Mount Forest native’s debut novel longlisted for Scotiabank Giller Prize

MOUNT FOREST – Former Mount Forest resident André Forget has been longlisted for the 2022 Scotiabank Giller Prize Award for his novel debut In the City of Pigs.

“It’s a huge surprise,” Forget told the Advertiser. 

“They receive a lot of books for this award from writers all across Canada at every stage in their career, so I didn’t have any expectation that I would be longlisted. So it’s a surprise and an honour.”

Released in June and published by Dundurn Press, In the City of Pigs tells the story of a failed musician obsessed with avant-garde art who enters a shadowy world where bohemian excess meets the avaricious interests of a real estate cabal.

It dives into the world of classical music, Toronto real estate, modernity, and the difficulty of creating art under the conditions of late capitalism.

The Scotiabank Giller Prize recognizes excellence in Canadian fiction across both long format and short stories and has been characterized as Canada’s most prestigious literary prize for fiction.

Fourteen titles have been longlisted for the 2022 prize.

“A lot of the people who are also on the longlist, they’re on book number five or six and they’ve got really established careers,” Forget added. 

“In fact, one of the other writers who’s on the longlist, I wrote my master’s thesis on his work so to be on a long list alongside him for my first novel is a huge honour.”

While he grew up in Mount Forest, Forget currently resides in Sheffield, England.

The novel, Forget explained, deals a lot with art, specifically classical music and is centred around Toronto, where he lived for several years. 

With the current housing climate and rent pushing people out of the GTA towards more rural areas, Forget said living in Toronto allowed him to see the housing crisis firsthand.

“Watching that happen and sort of feeling the pressure of being priced out or having to make significant changes in your lifestyle while watching the city grow … it was very destabilizing,” Forget explained. 

“And so one of the things this book is really interested in is, on one hand, I’m quite happy to see Toronto grow. It’s always been quite a vibrant city.

“And at the same time, there is this feeling of anxiety about, ‘can I continue living here? If I continue living here, how will I do that? How am I going to maintain myself here?’”

Forget said the novel ties into these sort of contemporary events and what’s going on in the world right now, adding he doesn’t necessarily think growth is a bad thing, but it creates pressures for many people.

“I wanted the novel to kind of reflect that, not so much provide a solution or tell people ‘what’s the best way to deal with this’… but to kind of reflect that feeling, that sense both of excitement and that kind of anxiety,” he explained. 

Being both a literary critic and now a novelist has armed Forget with a multifaceted perspective. 

“When you’re a critic, you’re kind of coming to say a novel or a collection of short stories, or whatever it is you’re writing about, looking at a finished product,” he explained.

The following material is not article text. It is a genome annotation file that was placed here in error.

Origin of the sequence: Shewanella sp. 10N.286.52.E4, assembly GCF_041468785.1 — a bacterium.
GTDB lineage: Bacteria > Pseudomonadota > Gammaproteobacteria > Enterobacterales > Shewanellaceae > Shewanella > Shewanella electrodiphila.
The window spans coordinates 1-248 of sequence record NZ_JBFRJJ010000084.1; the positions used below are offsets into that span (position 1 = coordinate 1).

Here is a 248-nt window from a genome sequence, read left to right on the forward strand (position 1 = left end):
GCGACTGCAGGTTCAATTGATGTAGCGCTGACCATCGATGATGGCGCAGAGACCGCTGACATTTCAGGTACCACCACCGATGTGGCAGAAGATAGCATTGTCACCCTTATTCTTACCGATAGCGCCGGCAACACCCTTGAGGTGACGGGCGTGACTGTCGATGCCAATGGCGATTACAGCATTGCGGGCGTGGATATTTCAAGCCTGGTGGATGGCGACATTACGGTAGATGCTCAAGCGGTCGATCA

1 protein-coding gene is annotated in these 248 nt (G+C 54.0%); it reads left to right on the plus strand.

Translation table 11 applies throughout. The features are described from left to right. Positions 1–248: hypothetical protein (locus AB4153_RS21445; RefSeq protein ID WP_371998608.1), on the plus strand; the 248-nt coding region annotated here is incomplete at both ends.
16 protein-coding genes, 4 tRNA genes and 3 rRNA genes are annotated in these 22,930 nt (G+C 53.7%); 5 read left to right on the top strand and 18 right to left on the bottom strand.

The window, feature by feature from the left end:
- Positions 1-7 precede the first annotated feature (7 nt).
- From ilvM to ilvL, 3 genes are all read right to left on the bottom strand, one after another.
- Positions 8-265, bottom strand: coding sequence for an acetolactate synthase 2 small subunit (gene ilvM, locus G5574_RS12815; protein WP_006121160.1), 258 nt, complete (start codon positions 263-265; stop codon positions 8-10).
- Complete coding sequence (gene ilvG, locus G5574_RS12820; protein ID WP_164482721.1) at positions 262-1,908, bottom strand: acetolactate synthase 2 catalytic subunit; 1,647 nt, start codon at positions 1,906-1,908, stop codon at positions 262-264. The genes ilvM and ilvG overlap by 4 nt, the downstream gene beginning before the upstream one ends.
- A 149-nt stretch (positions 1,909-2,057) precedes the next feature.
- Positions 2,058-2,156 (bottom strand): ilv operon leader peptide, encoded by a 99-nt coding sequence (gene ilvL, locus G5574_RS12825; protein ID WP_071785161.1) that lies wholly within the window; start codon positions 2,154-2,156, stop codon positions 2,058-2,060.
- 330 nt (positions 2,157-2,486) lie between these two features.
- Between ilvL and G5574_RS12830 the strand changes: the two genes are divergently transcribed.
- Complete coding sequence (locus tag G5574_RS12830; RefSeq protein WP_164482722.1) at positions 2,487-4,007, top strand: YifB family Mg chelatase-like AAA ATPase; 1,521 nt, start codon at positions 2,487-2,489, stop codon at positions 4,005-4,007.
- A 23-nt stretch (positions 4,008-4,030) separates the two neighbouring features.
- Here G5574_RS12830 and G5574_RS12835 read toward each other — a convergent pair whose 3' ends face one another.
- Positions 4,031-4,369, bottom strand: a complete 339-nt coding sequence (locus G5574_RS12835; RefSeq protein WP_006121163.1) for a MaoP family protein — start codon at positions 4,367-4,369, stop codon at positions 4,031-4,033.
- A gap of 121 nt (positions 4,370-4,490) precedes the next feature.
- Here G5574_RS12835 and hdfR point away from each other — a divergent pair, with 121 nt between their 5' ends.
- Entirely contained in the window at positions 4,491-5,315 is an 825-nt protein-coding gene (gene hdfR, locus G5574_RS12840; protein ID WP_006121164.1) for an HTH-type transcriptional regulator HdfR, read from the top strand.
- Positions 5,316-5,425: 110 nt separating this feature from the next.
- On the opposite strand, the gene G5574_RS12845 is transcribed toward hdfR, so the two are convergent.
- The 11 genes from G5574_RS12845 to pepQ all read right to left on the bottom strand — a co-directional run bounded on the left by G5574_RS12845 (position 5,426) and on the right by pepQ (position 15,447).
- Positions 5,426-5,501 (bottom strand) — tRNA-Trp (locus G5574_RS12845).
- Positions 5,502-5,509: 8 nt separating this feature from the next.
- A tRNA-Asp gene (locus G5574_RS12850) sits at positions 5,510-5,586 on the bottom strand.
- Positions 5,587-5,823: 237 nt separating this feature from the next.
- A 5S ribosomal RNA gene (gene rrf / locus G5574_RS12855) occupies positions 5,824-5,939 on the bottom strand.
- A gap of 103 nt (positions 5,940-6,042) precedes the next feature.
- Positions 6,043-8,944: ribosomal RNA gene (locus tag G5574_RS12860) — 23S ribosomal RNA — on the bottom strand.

As a critic looking at the finished work, Forget said it’s easier to identify things that seem to work well or that might not have worked as well as they could. 

“As a critic, you’re doing all of that and you’re able to do it because you’re outside of the work,” he explained. “You’re approaching the work as an outsider, and you’re analyzing it. 

“Being on the other side of that, writing a novel teaches you a lot about why novels are the way they are,” he added.

“I’m far enough away from it now that I can start to approach it as a critic because it starts to be something I’m encountering, as an object, rather than as something that I’m bringing into the world.”

Having gone through the experience of writing a novel, Forget said he has a deeper grasp of the different sides of novel writing. 

Asked if he saw a bit of himself in the novel, Forget said while there are many biographical similarities between himself and the main character, they are very different.

“I think it wasn’t so much that I was writing myself into the book, as it was that I got to a certain point in my life, and I’d had certain experiences and I knew a lot about certain things,” Forget explained. 

“I knew how a newspaper is put together. I knew how an interview is done,” he added.

“And I guess it just sort of organically became a way for me to tell the story, because it’s a world that has a lot of texture for me.”

Forget also found his background in journalism to be useful during the writing process as he was able to bring in journalistic language for certain parts.

“I used a lot of what I’ve learned as a journalist about how you tell a story,” he explained.

“I think, when you sit down and you start reading a novel, part of the reason you know you’re reading a novel is that it sounds right, and certain types of language are used.

“And I think I wanted to play around with that,” he added.

“And I wanted to write fiction that sounded enough like journalism in certain places that there would be some confusion.”

Forget also paid recognition to Wellington Heights Secondary School, where he attended high school. 

“There were two teachers there who absolutely influenced me and my writing, and I think some of the ideas that eventually became this book,” Forget said. 

Former music and English teacher Kim Stewart was one of those influences for Forget. 

“Those two sides – the fact that she’s teaching you how to play music and also teaching me about literature – I think those things really connected for me,” he said. 

The other was former English teacher Barbara Illingworth.

“She was just an incredibly demanding, rigorous teacher who really introduced me to a lot of important ideas,” Forget explained. 

“And also discipline in terms of writing that I still benefit from to this day and benefitted from then.”